How is your life? Are you fussing?

flinching? How          do you get up?

The tax of deathless vulgarity

can you cope with it, poor man?

 

‘Scenes and hysterics          I’ve had

enough! I’ll rent my own house.’

How is your life with the other one

now, you that I chose for my own?

 

More to your taste, more delicious

is it, your food? Don’t moan if you sicken.

How is your life with an image

you, who walked on Sinai?

 

How is your life with a stranger

from this world? Can you (be frank)

love her? Or do you          feel shame

like Zeus’ reins on your forehead?

 

How is your life? Are you

healthy? How do you          sing?

How do you deal with the pain

of an undying conscience, poor man?

 

How is your life with a piece of market

stuff, at a steep price?

After Carrara marble,

how is your life with the dust of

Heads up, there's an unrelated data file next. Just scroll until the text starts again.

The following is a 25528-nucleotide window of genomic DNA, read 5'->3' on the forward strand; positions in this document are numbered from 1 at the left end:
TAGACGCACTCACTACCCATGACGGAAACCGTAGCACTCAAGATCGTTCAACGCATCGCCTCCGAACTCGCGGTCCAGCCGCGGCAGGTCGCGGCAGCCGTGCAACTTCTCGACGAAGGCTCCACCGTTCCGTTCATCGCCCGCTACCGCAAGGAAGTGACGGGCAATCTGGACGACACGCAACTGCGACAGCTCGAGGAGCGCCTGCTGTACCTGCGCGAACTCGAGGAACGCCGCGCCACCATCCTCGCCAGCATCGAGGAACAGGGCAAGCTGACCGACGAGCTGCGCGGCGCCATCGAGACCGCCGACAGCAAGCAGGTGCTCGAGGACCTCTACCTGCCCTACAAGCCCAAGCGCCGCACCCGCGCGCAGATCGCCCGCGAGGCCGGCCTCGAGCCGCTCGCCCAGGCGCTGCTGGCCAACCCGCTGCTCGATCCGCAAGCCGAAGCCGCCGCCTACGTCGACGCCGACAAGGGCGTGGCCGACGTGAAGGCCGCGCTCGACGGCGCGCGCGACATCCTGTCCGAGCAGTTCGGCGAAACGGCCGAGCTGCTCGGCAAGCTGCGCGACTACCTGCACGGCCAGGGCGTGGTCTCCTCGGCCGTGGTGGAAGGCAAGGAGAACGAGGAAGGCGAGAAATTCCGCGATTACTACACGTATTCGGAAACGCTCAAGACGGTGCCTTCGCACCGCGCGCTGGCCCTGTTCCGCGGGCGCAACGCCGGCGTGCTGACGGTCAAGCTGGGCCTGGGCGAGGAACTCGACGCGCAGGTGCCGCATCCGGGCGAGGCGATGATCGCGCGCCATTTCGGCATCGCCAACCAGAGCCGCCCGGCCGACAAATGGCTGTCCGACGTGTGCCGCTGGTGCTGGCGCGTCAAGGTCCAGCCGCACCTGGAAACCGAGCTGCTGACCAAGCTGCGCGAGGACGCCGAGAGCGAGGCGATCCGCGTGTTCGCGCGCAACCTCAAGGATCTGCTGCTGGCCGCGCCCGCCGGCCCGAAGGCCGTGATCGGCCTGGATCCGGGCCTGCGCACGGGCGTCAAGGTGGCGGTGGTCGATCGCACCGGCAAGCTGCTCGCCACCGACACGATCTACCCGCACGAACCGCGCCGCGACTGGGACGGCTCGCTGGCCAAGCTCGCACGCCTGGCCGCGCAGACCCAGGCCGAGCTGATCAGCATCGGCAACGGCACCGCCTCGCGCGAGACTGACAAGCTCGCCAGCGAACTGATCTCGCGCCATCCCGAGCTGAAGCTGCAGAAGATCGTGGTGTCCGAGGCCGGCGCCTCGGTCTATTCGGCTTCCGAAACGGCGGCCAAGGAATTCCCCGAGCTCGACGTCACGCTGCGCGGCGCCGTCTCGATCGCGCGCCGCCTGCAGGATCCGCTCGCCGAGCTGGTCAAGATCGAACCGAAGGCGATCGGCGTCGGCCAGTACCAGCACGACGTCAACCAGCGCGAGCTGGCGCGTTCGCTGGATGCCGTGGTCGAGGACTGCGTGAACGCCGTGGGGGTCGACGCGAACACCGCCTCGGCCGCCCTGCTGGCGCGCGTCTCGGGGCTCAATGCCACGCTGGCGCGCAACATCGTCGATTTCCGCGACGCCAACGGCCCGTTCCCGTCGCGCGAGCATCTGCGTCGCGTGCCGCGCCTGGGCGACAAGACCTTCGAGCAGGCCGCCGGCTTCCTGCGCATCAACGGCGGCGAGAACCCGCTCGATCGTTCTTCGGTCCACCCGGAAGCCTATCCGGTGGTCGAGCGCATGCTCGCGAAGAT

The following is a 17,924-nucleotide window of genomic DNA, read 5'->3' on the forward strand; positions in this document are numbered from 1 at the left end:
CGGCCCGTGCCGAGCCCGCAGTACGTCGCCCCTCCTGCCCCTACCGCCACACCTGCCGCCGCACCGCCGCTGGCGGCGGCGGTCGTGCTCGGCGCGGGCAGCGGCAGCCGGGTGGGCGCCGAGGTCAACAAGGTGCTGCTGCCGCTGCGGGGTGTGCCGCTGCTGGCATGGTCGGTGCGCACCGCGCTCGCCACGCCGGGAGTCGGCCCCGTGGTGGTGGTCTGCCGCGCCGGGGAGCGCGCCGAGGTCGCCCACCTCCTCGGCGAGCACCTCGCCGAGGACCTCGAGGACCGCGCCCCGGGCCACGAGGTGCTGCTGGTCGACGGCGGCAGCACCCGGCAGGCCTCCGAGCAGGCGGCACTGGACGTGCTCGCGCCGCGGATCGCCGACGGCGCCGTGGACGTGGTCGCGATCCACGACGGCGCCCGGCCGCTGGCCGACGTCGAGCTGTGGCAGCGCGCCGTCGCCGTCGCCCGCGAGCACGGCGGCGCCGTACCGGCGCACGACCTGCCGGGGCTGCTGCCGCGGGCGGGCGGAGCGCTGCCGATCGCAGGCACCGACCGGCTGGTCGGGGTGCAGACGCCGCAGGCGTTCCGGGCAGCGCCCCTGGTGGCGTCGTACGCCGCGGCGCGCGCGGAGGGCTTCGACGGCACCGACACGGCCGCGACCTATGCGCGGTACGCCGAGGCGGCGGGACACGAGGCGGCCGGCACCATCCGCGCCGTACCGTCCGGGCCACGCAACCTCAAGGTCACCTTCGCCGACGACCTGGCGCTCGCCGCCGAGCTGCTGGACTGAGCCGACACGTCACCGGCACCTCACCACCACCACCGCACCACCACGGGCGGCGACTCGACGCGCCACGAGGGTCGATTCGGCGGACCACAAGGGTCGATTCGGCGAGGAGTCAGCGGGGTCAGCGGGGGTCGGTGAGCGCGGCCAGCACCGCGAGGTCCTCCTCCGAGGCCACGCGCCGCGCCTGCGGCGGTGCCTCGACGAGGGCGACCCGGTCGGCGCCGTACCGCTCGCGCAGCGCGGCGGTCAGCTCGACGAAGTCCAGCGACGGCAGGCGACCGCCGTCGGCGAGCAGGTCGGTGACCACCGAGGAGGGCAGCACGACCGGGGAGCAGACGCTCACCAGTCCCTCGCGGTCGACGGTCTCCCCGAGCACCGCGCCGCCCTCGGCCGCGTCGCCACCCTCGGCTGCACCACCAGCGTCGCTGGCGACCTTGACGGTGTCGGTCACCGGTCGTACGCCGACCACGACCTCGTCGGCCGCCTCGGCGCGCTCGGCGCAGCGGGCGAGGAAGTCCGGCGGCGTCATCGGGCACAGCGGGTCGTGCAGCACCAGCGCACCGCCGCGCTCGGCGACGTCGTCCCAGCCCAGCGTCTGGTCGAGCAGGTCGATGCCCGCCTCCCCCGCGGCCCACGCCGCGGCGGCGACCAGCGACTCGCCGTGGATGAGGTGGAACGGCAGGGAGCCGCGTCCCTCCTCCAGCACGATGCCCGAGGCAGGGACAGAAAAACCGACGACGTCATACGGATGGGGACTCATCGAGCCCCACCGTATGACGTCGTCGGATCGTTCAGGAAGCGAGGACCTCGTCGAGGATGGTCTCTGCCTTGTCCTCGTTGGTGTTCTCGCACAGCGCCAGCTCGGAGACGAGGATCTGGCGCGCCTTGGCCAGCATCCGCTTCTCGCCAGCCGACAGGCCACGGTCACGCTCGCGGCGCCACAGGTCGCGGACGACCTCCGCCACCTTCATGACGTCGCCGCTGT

plaster now? (God was hewn from

stone, but he is smashed to bits.)

How do you live with one of a

thousand women          after Lilith?

 

Sated with newness, are you?

Now you are grown cold to magic,

how is your life with an

earthly woman, without a sixth

 

sense? Tell me: are you happy?

Not? In a shallow pit how is

your life, my love? Is it as

hard as mine with another man?

 

by Марина Ивановна Цветаева (Marina Ivanovna Tsvetaeva)

(1924)

translated by Elaine Feinstein


 

The gaps mid-line were present in the original as was the emphasis on the word ‘image‘.